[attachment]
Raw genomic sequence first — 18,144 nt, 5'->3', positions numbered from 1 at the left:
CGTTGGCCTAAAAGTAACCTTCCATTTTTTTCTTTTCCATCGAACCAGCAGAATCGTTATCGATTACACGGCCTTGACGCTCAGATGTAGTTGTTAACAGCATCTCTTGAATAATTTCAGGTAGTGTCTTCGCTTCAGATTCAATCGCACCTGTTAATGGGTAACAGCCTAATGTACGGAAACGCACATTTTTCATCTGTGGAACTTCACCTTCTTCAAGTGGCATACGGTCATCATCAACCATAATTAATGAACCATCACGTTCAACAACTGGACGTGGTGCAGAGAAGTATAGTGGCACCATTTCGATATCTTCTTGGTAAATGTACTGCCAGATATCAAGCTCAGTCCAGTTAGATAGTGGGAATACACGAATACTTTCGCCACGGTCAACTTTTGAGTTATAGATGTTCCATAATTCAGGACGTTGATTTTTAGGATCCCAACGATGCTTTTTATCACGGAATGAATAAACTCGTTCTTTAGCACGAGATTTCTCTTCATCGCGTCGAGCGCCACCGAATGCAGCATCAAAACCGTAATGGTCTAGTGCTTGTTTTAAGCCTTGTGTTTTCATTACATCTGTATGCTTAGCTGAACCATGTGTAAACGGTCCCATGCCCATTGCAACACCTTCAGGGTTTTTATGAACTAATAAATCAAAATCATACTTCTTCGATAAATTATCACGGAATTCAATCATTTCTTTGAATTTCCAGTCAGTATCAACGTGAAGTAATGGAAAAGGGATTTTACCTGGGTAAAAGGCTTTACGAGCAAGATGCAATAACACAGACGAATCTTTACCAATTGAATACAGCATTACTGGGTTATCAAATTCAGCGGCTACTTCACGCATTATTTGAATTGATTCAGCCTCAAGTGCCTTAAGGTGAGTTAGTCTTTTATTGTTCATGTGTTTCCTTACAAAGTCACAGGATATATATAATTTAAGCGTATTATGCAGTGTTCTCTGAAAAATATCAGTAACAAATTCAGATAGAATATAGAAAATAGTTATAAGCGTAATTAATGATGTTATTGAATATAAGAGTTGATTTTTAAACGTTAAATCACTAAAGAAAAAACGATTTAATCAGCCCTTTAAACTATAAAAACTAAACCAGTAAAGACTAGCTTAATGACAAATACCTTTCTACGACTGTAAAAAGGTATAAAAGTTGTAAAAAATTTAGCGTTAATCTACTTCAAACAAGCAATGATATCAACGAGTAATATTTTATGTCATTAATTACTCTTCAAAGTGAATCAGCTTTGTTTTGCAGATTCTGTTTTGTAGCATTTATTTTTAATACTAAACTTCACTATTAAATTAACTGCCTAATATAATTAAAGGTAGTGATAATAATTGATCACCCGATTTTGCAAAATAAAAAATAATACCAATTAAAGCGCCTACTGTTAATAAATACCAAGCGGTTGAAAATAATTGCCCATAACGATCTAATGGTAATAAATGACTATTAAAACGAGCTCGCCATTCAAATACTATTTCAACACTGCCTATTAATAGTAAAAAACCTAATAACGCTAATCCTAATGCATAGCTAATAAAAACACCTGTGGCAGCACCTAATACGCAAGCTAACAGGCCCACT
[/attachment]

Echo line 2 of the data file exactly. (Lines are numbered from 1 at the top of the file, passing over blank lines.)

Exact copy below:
CGTTGGCCTAAAAGTAACCTTCCATTTTTTTCTTTTCCATCGAACCAGCAGAATCGTTATCGATTACACGGCCTTGACGCTCAGATGTAGTTGTTAACAGCATCTCTTGAATAATTTCAGGTAGTGTCTTCGCTTCAGATTCAATCGCACCTGTTAATGGGTAACAGCCTAATGTACGGAAACGCACATTTTTCATCTGTGGAACTTCACCTTCTTCAAGTGGCATACGGTCATCATCAACCATAATTAATGAACCATCACGTTCAACAACTGGACGTGGTGCAGAGAAGTATAGTGGCACCATTTCGATATCTTCTTGGTAAATGTACTGCCAGATATCAAGCTCAGTCCAGTTAGATAGTGGGAATACACGAATACTTTCGCCACGGTCAACTTTTGAGTTATAGATGTTCCATAATTCAGGACGTTGATTTTTAGGATCCCAACGATGCTTTTTATCACGGAATGAATAAACTCGTTCTTTAGCACGAGATTTCTCTTCATCGCGTCGAGCGCCACCGAATGCAGCATCAAAACCGTAATGGTCTAGTGCTTGTTTTAAGCCTTGTGTTTTCATTACATCTGTATGCTTAGCTGAACCATGTGTAAACGGTCCCATGCCCATTGCAACACCTTCAGGGTTTTTATGAACTAATAAATCAAAATCATACTTCTTCGATAAATTATCACGGAATTCAATCATTTCTTTGAATTTCCAGTCAGTATCAACGTGAAGTAATGGAAAAGGGATTTTACCTGGGTAAAAGGCTTTACGAGCAAGATGCAATAACACAGACGAATCTTTACCAATTGAATACAGCATTACTGGGTTATCAAATTCAGCGGCTACTTCACGCATTATTTGAATTGATTCAGCCTCAAGTGCCTTAAGGTGAGTTAGTCTTTTATTGTTCATGTGTTTCCTTACAAAGTCACAGGATATATATAATTTAAGCGTATTATGCAGTGTTCTCTGAAAAATATCAGTAACAAATTCAGATAGAATATAGAAAATAGTTATAAGCGTAATTAATGATGTTATTGAATATAAGAGTTGATTTTTAAACGTTAAATCACTAAAGAAAAAACGATTTAATCAGCCCTTTAAACTATAAAAACTAAACCAGTAAAGACTAGCTTAATGACAAATACCTTTCTACGACTGTAAAAAGGTATAAAAGTTGTAAAAAATTTAGCGTTAATCTACTTCAAACAAGCAATGATATCAACGAGTAATATTTTATGTCATTAATTACTCTTCAAAGTGAATCAGCTTTGTTTTGCAGATTCTGTTTTGTAGCATTTATTTTTAATACTAAACTTCACTATTAAATTAACTGCCTAATATAATTAAAGGTAGTGATAATAATTGATCACCCGATTTTGCAAAATAAAAAATAATACCAATTAAAGCGCCTACTGTTAATAAATACCAAGCGGTTGAAAATAATTGCCCATAACGATCTAATGGTAATAAATGACTATTAAAACGAGCTCGCCATTCAAATACTATTTCAACACTGCCTATTAATAGTAAAAAACCTAATAACGCTAATCCTAATGCATAGCTAATAAAAACACCTGTGGCAGCACCTAATACGCAAGCTAACAGGCCCACT